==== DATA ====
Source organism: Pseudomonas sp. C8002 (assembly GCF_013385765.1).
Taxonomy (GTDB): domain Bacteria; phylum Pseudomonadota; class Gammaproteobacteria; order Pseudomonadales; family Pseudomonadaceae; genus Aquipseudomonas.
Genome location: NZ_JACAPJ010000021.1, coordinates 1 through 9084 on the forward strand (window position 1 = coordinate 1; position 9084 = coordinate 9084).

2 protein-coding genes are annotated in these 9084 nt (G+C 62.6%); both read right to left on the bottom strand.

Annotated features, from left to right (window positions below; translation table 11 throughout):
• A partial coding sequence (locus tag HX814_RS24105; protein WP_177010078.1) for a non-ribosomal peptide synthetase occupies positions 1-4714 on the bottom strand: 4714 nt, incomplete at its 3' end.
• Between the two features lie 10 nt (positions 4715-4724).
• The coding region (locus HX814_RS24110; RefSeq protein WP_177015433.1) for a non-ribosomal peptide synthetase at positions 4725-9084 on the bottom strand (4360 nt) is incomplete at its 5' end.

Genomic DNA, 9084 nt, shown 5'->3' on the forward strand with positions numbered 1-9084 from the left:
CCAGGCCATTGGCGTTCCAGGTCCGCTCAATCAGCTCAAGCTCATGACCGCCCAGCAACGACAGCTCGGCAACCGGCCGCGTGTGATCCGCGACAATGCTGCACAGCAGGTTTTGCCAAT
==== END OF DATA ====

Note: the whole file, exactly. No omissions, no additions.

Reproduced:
Source organism: Pseudomonas sp. C8002 (assembly GCF_013385765.1).
Taxonomy (GTDB): domain Bacteria; phylum Pseudomonadota; class Gammaproteobacteria; order Pseudomonadales; family Pseudomonadaceae; genus Aquipseudomonas.
Genome location: NZ_JACAPJ010000021.1, coordinates 1 through 9084 on the forward strand (window position 1 = coordinate 1; position 9084 = coordinate 9084).

2 protein-coding genes are annotated in these 9084 nt (G+C 62.6%); both read right to left on the bottom strand.

Annotated features, from left to right (window positions below; translation table 11 throughout):
• A partial coding sequence (locus tag HX814_RS24105; protein WP_177010078.1) for a non-ribosomal peptide synthetase occupies positions 1-4714 on the bottom strand: 4714 nt, incomplete at its 3' end.
• Between the two features lie 10 nt (positions 4715-4724).
• The coding region (locus HX814_RS24110; RefSeq protein WP_177015433.1) for a non-ribosomal peptide synthetase at positions 4725-9084 on the bottom strand (4360 nt) is incomplete at its 5' end.

Genomic DNA, 9084 nt, shown 5'->3' on the forward strand with positions numbered 1-9084 from the left:
CCAGGCCATTGGCGTTCCAGGTCCGCTCAATCAGCTCAAGCTCATGACCGCCCAGCAACGACAGCTCGGCAACCGGCCGCGTGTGATCCGCGACAATGCTGCACAGCAGGTTTTGCCAAT